The POCO X2 comes with standard connectivity options such as Bluetooth 5.0, 802.11 a/b/g/n/ac Wi-Fi, and LTE-Advanced, which implies that the phone supports carrier aggregation on supported telecom operators. Further, the POCO X2 supports the following LTE bands:
- TDD: B40/41 (120MHz）
- FDD: B1/B3/B5/B8
Since the POCO X2 is only sold in India, its support for LTE bands is fairly restricted. Additionally, the smartphone supports dual LTE for seamless switching between SIM cards for data connectivity alongside dual VoLTE and VoWiFi support for HD calling.
For positioning, the POCO X2 supports GPS, GLONASS, and BeiDou. The Redmi K30 4G also gets Galileo support, but this specification is missing from the POCO X2’s specifications page. Notably, the phone lacks dual-frequency positioning and does not support India’s NavIC positioning system.
In terms of physical connectivity, the POCO X2 has a 3.5mm headphone jack and a USB 2.0 Type-C port. Both the headphone jack and the USB-C port can be used for audio playback.
POCO X2 XDA Forums, Bootloader Unlocking, and Custom ROMs/Kernel Development
POCO F1 received an overwhelming amount of support from the community of developers at XDA, and we hope the same can happen for the POCO X2. To begin with, POCO has promised day-zero kernel source releases, which means that the kernel sources will be updated with each new update on the day of the update’s release. Further, the waiting period for unlocking the POCO X2’s bootloader is also 72 hours (3 days) as opposed to the usual 168-hour waiting period for other Xiaomi devices.
On top of that, POCO is also sending POCO X2 units to several renowned developers in the community who will utilize the device to test and fine-tune custom kernels, custom ROMs, and other mods like the unofficial Google Camera port. This is likely to set the basic framework for a healthy custom development ecosystem for the POCO X2. If you already own the POCO X2, make sure to check out our POCO X2 Forums. The bootloader of the phone cannot currently be unlocked, but POCO assures us that this just a temporary hitch which they are working on getting rectified — the bootloader on the phone will be unlockable soon enough.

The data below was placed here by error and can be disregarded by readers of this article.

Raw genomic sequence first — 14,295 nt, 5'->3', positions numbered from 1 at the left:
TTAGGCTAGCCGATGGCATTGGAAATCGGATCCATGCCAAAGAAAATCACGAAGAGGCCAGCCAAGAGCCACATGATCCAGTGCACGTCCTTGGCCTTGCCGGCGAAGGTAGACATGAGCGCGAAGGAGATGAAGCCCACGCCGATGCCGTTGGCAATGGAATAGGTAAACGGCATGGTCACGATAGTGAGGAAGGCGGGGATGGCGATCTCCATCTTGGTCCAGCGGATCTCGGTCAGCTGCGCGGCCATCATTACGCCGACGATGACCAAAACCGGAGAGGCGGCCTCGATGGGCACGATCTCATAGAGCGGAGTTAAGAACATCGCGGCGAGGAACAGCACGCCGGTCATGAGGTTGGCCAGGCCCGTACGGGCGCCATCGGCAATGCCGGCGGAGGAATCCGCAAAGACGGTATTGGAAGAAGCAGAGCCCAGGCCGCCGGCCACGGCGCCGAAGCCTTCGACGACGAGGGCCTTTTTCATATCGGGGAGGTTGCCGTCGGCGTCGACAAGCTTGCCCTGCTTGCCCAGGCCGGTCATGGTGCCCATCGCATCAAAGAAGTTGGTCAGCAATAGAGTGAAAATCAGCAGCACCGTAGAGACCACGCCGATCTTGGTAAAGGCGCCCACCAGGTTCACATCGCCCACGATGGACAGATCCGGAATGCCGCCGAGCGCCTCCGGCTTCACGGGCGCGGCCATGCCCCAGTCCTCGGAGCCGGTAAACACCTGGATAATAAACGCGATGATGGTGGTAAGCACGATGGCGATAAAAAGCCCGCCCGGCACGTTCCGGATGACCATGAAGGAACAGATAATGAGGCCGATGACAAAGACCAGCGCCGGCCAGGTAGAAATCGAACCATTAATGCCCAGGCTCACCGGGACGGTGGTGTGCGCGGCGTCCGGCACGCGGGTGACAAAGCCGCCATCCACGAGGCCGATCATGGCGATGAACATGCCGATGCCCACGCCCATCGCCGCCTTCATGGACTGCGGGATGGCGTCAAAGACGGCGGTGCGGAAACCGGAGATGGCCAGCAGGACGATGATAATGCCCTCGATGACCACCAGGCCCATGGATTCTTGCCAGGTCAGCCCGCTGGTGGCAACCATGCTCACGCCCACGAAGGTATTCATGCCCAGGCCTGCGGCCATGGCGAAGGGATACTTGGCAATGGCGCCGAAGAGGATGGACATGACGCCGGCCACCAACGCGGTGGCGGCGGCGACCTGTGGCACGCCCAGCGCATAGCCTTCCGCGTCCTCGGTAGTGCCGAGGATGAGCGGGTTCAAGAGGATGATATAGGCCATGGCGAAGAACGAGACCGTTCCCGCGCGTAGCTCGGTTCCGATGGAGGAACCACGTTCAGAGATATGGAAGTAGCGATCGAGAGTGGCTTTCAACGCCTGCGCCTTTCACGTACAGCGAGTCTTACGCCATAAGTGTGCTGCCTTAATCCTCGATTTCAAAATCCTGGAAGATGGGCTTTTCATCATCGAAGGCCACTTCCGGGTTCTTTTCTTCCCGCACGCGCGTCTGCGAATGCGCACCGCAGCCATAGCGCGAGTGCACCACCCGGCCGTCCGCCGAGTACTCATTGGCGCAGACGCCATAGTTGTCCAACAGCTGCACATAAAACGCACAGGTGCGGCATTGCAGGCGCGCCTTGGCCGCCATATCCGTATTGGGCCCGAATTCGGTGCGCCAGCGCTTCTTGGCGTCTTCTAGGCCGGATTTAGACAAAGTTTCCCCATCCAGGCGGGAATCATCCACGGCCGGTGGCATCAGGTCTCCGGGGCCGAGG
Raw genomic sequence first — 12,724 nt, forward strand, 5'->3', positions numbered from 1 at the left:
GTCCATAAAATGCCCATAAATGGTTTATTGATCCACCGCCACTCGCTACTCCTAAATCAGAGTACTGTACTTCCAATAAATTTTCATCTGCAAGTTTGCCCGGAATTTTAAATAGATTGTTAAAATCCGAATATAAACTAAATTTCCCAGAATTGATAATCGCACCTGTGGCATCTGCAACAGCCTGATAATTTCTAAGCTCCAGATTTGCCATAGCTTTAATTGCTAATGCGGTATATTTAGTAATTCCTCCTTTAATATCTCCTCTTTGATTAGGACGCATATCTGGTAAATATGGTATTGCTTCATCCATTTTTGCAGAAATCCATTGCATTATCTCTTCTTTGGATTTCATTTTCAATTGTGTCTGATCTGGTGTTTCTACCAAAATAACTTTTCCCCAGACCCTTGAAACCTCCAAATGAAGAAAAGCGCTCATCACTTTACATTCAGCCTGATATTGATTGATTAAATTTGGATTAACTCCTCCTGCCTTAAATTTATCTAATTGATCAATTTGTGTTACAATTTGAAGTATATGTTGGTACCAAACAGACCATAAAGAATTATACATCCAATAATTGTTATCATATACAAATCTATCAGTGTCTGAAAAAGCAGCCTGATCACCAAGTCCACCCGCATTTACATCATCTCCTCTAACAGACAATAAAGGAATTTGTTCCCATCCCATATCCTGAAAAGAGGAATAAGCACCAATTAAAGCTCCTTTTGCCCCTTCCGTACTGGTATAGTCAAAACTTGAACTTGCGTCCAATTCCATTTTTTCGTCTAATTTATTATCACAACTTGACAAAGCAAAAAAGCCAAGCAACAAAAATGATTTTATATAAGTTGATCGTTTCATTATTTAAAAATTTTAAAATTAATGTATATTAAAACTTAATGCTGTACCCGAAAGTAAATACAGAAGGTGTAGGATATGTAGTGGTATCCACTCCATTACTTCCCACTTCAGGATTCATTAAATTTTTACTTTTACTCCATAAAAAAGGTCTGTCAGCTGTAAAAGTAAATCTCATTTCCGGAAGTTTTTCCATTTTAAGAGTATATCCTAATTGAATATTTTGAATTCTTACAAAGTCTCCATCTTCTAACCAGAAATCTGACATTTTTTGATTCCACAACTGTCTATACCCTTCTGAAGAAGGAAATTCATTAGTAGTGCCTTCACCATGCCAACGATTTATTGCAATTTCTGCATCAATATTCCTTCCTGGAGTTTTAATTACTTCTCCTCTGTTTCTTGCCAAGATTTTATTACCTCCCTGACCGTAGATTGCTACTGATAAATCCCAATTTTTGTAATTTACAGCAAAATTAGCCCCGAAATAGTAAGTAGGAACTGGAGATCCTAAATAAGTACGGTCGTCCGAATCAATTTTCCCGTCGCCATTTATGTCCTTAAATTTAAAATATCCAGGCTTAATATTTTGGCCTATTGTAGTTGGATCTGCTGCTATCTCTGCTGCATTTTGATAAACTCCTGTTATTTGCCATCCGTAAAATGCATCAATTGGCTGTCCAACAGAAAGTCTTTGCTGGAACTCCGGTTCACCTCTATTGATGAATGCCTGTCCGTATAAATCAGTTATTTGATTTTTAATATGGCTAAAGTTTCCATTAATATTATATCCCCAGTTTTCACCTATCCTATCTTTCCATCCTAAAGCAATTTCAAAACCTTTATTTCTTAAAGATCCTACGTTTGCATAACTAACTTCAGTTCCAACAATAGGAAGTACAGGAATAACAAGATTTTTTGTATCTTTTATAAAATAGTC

POCO X2: Sporting a crown of thorns
Looking at its price, the value that the POCO X2 offers is in line with other devices in the Xiaomi ecosystem. The POCO X2 supersedes the POCO F1 and is better than the latter in almost every sense with its bigger and smoother display, an improved and more versatile camera setup, better performance, a bigger battery, and so on. However, it shies away from being a true successor to the POCO F1, and the lack of a tangible POCO F2 has led to a sense of dissatisfaction among the fans who have eagerly been waiting for another flagship-killer from POCO.
There’s no clear promise of a POCO F2, but the brand does plan to launch more premium devices over the year. However, until the POCO F2 launches, the POCO X2 will be compared to the POCO F1 time and time again.
In isolation from the POCO F1, the POCO X2 is a very lucrative device and one of the top choices in its price range. All of its features such as the 64MP camera, the 120Hz display, glass design, a large battery with 27W fast charging, and options up to 8GB RAM and 256GB storage add up to make a valuable package. In many ways, the Snapdragon chipset could also cannibalize the sales of the Redmi Note 8 Pro. POCO will continue to leverage Xiaomi’s network of sales and after-sales to be able to distribute and service POCO X2 units effectively.
Lastly, the opportunities for custom development for the POCO X2 make it even more exciting than it already is. You can expect to hear more from us soon about upcoming mods, custom recoveries, kernels, and custom ROMs.